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One of the great frustrations we at SERAPH have had in our work with securing school environments over the past 20 years is the obsession many school board members and school administrators have with security equipment such as cameras.

In this article we will set the record straight about security equipment; when is it useful and when it increases security problems?

After the Columbine massacre on April 20, 1999 the school spent an obscene amount of money on security equipment for the high school. Six months later a student walked through these systems with a loaded handgun. The school administrators didn’t understand school safety before April 20th and they had learned little after it. Human beings must manage other human beings!

Myth 1: Security cameras can provide a low cost monitoring system for each school in our district.

Wrong: Security cameras record an incident they cannot prevent it. Even if a school has a monitor in the front office [which is a good practice] or in the principal’s office [also a good practice], someone must see the problem and initiate a team of properly trained human beings to respond.

Security cameras do not have peripheral vision or cognitive function. They cannot see what the human eye can see and they cannot make a decision.

Myth 2: Cameras will prevent students from acting up. If they know they are being watched they will be more likely to behave.

Wrong: Please. Many years ago the practice of installing cameras on school buses was instituted in many school districts. To save money only one live [real] camera was actually working in one of the buses. Each day that real camera would be moved around to other buses [hopefully]. We have found that the students always know whether their bus has the live camera or not. This usually happens because they overhear untrained staff talking about it.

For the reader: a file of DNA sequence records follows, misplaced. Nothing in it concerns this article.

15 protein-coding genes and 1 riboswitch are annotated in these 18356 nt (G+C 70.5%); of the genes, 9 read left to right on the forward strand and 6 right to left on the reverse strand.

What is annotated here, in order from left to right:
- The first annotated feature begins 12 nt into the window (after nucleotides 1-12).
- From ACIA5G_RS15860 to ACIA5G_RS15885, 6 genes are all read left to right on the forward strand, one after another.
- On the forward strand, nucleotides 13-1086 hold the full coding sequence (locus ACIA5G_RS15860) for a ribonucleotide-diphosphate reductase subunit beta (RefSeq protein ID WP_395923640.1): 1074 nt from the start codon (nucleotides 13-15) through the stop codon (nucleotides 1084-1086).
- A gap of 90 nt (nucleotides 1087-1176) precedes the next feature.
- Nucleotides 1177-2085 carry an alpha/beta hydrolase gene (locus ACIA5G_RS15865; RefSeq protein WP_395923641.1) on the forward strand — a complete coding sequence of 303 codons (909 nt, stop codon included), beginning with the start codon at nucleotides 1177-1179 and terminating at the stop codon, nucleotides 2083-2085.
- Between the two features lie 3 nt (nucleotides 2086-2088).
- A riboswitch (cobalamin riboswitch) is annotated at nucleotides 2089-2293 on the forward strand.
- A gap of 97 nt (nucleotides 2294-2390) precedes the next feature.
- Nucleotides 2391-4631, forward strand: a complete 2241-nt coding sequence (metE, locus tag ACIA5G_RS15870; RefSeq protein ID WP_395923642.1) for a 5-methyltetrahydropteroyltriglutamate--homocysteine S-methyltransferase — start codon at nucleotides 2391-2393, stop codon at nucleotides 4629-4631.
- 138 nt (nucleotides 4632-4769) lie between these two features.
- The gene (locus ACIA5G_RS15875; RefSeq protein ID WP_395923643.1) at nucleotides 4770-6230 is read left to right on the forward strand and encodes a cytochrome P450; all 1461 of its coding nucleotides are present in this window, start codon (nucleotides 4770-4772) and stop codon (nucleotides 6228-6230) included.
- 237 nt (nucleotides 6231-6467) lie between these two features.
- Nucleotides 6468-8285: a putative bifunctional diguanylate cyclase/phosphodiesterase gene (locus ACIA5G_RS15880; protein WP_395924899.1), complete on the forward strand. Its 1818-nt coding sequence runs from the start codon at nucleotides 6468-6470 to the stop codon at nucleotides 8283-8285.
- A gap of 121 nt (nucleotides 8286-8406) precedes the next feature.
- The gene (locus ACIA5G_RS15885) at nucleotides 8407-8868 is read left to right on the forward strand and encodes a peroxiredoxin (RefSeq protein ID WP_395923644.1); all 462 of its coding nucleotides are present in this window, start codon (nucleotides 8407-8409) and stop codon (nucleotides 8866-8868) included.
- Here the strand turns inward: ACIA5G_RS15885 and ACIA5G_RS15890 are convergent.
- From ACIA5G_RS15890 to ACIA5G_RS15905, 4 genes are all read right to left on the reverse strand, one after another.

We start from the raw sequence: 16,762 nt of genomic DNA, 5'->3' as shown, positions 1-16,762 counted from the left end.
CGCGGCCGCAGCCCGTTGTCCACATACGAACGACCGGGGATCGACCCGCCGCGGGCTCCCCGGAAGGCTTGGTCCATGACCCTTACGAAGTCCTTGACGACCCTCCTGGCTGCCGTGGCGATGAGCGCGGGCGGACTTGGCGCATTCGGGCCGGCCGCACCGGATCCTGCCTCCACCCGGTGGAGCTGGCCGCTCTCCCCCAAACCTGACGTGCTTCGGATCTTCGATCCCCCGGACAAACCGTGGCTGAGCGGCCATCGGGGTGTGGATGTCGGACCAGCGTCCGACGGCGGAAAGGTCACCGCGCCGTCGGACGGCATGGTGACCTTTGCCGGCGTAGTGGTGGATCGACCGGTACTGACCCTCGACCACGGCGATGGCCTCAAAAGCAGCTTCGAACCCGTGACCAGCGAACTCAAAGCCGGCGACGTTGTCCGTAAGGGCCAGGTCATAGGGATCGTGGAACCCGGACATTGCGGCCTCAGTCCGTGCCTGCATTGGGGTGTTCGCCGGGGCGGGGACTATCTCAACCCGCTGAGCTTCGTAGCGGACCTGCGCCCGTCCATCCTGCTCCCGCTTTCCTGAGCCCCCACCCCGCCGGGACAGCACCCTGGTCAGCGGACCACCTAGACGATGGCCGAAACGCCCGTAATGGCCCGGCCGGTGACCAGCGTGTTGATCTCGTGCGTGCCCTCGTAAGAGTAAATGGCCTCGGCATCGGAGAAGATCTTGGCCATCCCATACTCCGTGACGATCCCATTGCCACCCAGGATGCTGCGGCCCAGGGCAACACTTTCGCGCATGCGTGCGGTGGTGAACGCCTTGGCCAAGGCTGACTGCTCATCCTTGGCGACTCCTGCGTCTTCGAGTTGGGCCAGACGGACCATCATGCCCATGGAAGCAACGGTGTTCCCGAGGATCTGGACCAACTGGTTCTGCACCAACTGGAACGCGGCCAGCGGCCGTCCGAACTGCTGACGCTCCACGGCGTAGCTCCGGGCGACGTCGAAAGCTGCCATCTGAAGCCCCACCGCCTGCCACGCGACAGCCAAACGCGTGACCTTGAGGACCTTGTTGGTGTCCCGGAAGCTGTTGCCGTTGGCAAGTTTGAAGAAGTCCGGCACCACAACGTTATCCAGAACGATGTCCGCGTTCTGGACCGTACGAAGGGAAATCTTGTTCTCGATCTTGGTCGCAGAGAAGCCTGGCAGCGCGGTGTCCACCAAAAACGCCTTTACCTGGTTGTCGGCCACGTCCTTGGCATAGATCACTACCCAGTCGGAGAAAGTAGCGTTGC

When human beings of all ages become aggressive, they usually loose focus and self control. Cameras cannot stop students from being aggressive.

A well managed school is a safe school!

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  • One of the difficulties of addressing human behavior problems in organizations is that the administrators of the organization are generally not trained to understand the role of relationship, communication, and monitoring–that you need people to relate, communicate with, and keep an eye on people–and intervening, especially in low-level transgressions, before they increase to high-level ones. Administrators have often been trained to think in terms of objectives that can be abstracted. So security, for example, can become a matter of a budget item or an equipment purchase rather than an ongoing process. That partly reflects a lack of understanding in our culture about the role of human relations at work, and partly reflects the fact that it is easier to teach administrators in training to think about objectives in abstract terms than it is to teach them to understand relational processes through experiential learning.